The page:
The opinion of the court was delivered by: ORRICK
These actions were brought by plaintiff Southwest Marine, Inc. ("Southwest") against defendant United States of America ("United States"), alleging breach of government procurement contracts. The United States moves to dismiss both lawsuits for lack of subject matter jurisdiction. For the reasons set forth herein, the United States' motions to dismiss are granted.
In 1992, Southwest entered into four contracts with the United States for repairs and enhancements to two ships, the M.V. CAPE GIBSON and the M.V. CAPE GIRARDEAU. Both are public vessels under federal law. The contracting agency in each case was the Maritime Administration, part of the Department of Transportation, acting through its general agent and ship manager, American President Lines. The contracting officer was Ken Taylor.
Southwest completed the work on both ships sometime in 1994. According to Southwest, the United States has failed to pay a total of approximately $ 12.6 million for work performed under the contracts. Southwest brought suit on April 21, 1995, seeking relief under the Contract Disputes Act of 1978 ("CDA"), 41 U.S.C. §§ 601 et seq., which provides remedies for disputes involving government procurement contracts.
The United States claims that the Court lacks subject matter jurisdiction over Southwest's actions because Southwest failed to exhaust its administrative remedies under the CDA. The United States argues, and Southwest concedes, that Southwest did not submit a certified claim to the contracting officer in either case before filing these lawsuits. The United States contends that filing such claims is a prerequisite to bringing suit in federal district court under § 605 of the CDA.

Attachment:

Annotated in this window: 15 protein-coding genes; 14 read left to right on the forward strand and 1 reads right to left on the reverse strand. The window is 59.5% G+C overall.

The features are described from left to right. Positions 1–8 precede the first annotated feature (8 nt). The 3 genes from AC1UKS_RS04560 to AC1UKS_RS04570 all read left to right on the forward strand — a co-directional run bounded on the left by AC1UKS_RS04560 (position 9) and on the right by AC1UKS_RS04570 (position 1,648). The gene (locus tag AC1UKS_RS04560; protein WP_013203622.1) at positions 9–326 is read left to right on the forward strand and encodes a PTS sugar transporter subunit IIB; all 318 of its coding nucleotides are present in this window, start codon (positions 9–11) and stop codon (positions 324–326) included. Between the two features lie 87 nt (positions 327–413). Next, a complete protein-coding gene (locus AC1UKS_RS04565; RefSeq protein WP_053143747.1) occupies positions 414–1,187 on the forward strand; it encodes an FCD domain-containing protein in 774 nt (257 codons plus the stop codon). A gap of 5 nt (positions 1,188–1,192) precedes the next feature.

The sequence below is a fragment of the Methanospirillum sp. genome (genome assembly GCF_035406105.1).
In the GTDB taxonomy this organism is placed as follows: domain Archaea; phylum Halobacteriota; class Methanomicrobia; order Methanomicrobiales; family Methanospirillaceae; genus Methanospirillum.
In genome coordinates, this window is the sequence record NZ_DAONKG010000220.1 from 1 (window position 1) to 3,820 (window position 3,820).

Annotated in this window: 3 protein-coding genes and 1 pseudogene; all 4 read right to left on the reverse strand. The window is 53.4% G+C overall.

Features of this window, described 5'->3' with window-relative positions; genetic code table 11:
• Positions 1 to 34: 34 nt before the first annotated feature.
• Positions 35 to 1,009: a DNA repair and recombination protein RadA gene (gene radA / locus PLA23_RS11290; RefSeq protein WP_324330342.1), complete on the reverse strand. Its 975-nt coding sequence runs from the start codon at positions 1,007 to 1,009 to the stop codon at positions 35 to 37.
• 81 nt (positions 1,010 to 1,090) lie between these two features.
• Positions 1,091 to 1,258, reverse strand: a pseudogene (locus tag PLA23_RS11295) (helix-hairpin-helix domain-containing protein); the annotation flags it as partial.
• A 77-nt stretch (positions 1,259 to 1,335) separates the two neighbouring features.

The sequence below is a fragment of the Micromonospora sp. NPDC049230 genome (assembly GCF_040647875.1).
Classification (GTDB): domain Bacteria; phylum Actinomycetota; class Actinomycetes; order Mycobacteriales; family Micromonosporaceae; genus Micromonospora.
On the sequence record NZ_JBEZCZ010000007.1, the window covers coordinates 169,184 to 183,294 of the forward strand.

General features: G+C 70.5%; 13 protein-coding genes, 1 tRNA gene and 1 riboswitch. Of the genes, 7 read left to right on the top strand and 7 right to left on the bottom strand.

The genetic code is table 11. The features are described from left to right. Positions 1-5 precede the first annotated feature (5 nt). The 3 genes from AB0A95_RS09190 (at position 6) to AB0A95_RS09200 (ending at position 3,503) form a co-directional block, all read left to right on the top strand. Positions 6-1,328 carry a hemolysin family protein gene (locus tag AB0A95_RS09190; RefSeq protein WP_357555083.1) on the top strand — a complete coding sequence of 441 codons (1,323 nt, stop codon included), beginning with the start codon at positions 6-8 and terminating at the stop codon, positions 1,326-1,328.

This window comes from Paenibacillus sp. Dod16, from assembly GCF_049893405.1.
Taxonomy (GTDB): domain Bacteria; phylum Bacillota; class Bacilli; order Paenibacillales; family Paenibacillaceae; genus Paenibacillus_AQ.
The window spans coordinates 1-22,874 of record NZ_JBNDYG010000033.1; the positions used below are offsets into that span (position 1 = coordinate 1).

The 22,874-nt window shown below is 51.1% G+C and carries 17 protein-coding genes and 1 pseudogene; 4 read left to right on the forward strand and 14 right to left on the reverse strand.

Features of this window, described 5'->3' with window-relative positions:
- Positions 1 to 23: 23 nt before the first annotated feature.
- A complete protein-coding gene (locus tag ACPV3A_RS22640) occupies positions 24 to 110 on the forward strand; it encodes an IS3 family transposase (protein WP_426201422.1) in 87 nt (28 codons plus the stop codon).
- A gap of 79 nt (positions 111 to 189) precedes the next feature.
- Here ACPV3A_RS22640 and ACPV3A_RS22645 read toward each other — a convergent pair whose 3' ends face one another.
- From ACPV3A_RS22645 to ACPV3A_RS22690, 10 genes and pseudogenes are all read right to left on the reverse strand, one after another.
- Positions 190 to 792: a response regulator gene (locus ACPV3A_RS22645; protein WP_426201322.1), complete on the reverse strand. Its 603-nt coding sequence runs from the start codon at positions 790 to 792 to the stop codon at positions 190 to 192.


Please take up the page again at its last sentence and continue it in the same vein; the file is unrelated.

Southwest disputes this interpretation of the CDA. Essentially, it argues that (1) the CDA does not preempt the Court's traditional admiralty jurisdiction over maritime contract claims, and (2) even if the CDA is the exclusive remedy for a maritime contract claim involving a government procurement contract, such maritime contract claims are exempt from the requirement of bringing a claim to the contracting officer.
The CDA provides an avenue for redress in disputes involving "any express or implied contract . . . entered into by an executive agency for . . . the procurement of services." 41 U.S.C. § 602(a)(2).
"To proceed under the CDA, an aggrieved contractor must first present its claim to the agency Contracting Officer." Southwest Marine, Inc. v. United States, 43 F.3d 420, 423 (9th Cir. 1994); see 41 U.S.C. § 605(a). If the contracting officer denies the claim, then the contractor has two options: It can either (1) appeal to the governing agency board of contract appeals ("ABCA") pursuant to §§ 606 and 607(d), or (2) file suit in the Federal Court of Claims pursuant to § 609(a)(1). Southwest, 43 F.3d at 423. Decisions of the ABCA may be appealed to the Federal Circuit. See 41 U.S.C. § 607(g)(1)(A).
The CDA provides an alternate procedure, however, for claims arising under maritime contracts, like those at issue here.
Section 603, the CDA provision for "Maritime contracts," gives jurisdiction over maritime contracts claims to the federal district courts pursuant to the Suits in Admiralty Act ("SAA"), 46 U.S.C. § 741 et seq., and the Public Vessels Act ("PVA"), 46 U.S.C. § 781 et seq. Congress chose to locate jurisdiction in the federal district courts because of the great expertise that the district courts have developed over the years on admiralty and maritime cases. S. Rep. No. 1118, 95th Cong., 2d Sess. 8, 18 (1978), reprinted in 1978 U.S.C.C.A.N. 5235, 5242, 5252; see also Southwest, 43 F.3d at 424.
The United States argues that § 603 does not change the CDA's basic scheme; it merely places jurisdiction for CDA claims arising out of maritime contracts in the federal district courts. Therefore, § 603 does not exempt a contractor bringing a CDA claim arising out a maritime contract from ...